It is encouraging to see a combination of local government, non-government support agencies and emergency service putting on a Get Ready and Resilience Expo event, in relation to recent flooding 2021-22

I hope that the event does not use the flooding episodes of 21/22, to celebrate that Gunnedah may have seen what mother nature has to offer in relation to floods. Another 1 metre to 1.35 metres of extra flood height, and considerable extra floodwater volume, is highly likely on the cards, with longer periods of at flood peak. At a date soon to arrive in the future. Looking at historical statistical information. So yes, it is prudent to “Get Ready”, but consider all flood scenarios.

My experiences a few years back, as a local landholder representative member, of the Carroll to Boggabri Floodplain Management Plan Committee, as well as recently a member of the Keepit Dam Airspace Reference Panel (KARP), has provided access to historical factual information, that is indeed a bit scary compared to the recent floods. Attached from the Floodplain Plan is a chart of 135 years of historical Gunnedah Namoi River-Cohens Bridge gauge height flood data, up to year 2000. This statistical information tells the story. As against recent flooding of around 8.5 metres/ 11 previous floods have been higher, some much higher! With land use changes and climate change, the Annual Recurrence Interval probability of more major extensive flooding is increasing. Also interesting is a snapshot of the operations of Keepit Dam, in the recent 2022 events September – November. Keepit Dam is primarily an irrigation dam, some management of airspace is possible before the start of the irrigation season, this can and did, mitigate flood flow volume at Gunnedah by 22-90 per cent, over five of those 2022 events. However, in larger floods, very little or no achievable flood mitigation measures are effective due to the huge water volume and many river tributaries that flow past Gunnedah. As example, the storage volume of Keepit Dam is 425,000 megalitres and the 1955 flood saw volumes of 800,030 megalitres per day/peak flow at the Gunnedah Namoi River Gauge.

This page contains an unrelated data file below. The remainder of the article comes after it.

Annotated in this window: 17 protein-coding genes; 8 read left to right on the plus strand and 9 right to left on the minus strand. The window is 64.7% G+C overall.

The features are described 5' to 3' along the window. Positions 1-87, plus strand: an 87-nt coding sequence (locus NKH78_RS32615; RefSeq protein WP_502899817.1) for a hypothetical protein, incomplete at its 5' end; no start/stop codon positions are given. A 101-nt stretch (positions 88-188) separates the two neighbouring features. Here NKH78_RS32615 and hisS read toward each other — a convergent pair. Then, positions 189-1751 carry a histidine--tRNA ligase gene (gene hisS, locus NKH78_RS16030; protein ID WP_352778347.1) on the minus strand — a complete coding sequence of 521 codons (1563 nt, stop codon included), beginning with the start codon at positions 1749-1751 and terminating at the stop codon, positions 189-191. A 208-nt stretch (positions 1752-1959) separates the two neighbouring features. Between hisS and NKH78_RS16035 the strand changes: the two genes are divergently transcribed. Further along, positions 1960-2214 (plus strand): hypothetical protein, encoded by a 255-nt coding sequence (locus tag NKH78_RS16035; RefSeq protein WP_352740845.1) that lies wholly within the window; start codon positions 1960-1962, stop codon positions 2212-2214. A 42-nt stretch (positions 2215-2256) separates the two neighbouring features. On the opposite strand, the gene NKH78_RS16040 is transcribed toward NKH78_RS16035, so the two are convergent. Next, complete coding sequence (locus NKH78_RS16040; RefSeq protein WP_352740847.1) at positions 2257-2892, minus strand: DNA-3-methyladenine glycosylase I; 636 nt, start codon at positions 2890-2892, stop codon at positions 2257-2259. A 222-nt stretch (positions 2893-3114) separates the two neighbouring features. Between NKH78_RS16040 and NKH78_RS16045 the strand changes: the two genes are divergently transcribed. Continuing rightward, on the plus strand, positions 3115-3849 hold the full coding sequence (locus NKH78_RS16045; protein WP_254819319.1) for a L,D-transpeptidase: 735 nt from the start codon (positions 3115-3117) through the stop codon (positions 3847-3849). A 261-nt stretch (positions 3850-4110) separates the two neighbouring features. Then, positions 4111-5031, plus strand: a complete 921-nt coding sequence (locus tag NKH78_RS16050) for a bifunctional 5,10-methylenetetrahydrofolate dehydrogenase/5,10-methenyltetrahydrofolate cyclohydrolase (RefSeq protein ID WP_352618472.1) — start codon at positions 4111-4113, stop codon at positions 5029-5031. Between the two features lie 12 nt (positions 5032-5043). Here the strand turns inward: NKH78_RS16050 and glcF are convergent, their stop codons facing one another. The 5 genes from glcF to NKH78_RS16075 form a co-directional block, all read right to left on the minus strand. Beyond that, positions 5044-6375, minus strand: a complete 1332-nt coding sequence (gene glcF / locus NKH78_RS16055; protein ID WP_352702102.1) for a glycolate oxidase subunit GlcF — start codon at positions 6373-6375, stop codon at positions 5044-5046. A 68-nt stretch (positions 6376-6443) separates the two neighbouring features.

So with no consistent pattern to flooding in the Gunnedah area, best to “Get Ready”, deal with some of the shortcomings that arose from recent events. But very much also consider what could be just around the corner. Plan for how best to handle that? It will be interesting to see what is put forward on “Get Ready Day” May 4, by local government and emergency services on how the many major floods to come, will be managed.

Geoff Hood, former member Carroll to Boggabri Floodplain Management Committee, member Keepit Airspace Reference Panel

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